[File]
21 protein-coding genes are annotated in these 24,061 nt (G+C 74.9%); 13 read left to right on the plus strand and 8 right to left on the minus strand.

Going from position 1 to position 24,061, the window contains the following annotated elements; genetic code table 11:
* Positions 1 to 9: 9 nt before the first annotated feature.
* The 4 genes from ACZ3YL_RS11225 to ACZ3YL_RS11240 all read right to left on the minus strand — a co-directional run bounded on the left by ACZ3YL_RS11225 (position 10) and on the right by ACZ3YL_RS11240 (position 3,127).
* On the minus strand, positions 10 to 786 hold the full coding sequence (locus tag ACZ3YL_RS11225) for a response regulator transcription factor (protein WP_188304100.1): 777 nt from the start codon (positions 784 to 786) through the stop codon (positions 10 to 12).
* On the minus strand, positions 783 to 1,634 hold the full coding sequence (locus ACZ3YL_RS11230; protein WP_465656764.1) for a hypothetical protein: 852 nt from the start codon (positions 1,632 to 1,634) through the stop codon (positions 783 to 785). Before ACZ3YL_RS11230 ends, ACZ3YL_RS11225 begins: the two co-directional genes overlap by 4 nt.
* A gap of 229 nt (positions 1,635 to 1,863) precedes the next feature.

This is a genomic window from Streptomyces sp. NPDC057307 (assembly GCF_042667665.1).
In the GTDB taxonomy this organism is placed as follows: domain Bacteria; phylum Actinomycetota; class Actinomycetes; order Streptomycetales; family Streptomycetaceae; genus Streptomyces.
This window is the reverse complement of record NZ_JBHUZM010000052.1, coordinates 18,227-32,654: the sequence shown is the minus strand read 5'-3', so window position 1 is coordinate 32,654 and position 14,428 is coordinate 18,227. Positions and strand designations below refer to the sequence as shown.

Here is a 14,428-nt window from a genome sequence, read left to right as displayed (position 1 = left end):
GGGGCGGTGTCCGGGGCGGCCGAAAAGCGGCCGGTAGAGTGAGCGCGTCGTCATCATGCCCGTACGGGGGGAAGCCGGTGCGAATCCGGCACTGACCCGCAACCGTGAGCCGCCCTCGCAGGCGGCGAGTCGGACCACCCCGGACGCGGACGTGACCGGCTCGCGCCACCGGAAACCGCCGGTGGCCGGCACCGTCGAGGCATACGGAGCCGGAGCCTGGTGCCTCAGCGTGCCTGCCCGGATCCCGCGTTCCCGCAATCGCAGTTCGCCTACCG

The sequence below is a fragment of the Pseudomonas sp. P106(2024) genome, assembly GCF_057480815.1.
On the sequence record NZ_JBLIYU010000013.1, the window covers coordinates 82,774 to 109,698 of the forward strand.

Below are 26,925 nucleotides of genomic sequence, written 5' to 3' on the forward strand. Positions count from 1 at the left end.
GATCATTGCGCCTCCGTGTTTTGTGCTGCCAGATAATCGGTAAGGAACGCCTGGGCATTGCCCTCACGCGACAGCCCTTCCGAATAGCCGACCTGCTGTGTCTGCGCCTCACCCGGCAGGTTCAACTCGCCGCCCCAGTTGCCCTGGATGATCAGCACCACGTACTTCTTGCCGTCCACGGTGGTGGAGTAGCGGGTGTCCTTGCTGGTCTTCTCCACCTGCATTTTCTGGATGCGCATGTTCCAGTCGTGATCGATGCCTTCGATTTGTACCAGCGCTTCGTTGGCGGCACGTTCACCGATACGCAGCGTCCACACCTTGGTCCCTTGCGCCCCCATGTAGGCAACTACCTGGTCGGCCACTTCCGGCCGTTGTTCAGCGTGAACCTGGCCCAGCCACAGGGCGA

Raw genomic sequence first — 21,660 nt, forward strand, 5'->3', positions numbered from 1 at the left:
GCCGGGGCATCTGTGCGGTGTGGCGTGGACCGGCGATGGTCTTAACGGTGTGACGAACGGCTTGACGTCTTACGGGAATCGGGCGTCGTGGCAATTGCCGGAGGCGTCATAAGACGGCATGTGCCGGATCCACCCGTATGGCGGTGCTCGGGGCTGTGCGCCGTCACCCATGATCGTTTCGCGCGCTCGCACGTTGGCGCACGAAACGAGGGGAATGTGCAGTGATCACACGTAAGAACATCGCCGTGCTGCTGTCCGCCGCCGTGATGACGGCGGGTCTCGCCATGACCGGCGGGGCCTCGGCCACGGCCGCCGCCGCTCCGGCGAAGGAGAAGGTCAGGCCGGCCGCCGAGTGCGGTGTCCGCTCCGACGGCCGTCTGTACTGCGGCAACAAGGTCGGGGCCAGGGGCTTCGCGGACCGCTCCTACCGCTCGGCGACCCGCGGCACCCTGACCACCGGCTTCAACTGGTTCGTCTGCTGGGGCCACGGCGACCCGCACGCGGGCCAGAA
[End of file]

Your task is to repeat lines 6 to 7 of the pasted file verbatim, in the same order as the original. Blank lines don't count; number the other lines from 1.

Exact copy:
* On the minus strand, positions 783 to 1,634 hold the full coding sequence (locus ACZ3YL_RS11230; protein WP_465656764.1) for a hypothetical protein: 852 nt from the start codon (positions 1,632 to 1,634) through the stop codon (positions 783 to 785). Before ACZ3YL_RS11230 ends, ACZ3YL_RS11225 begins: the two co-directional genes overlap by 4 nt.
* A gap of 229 nt (positions 1,635 to 1,863) precedes the next feature.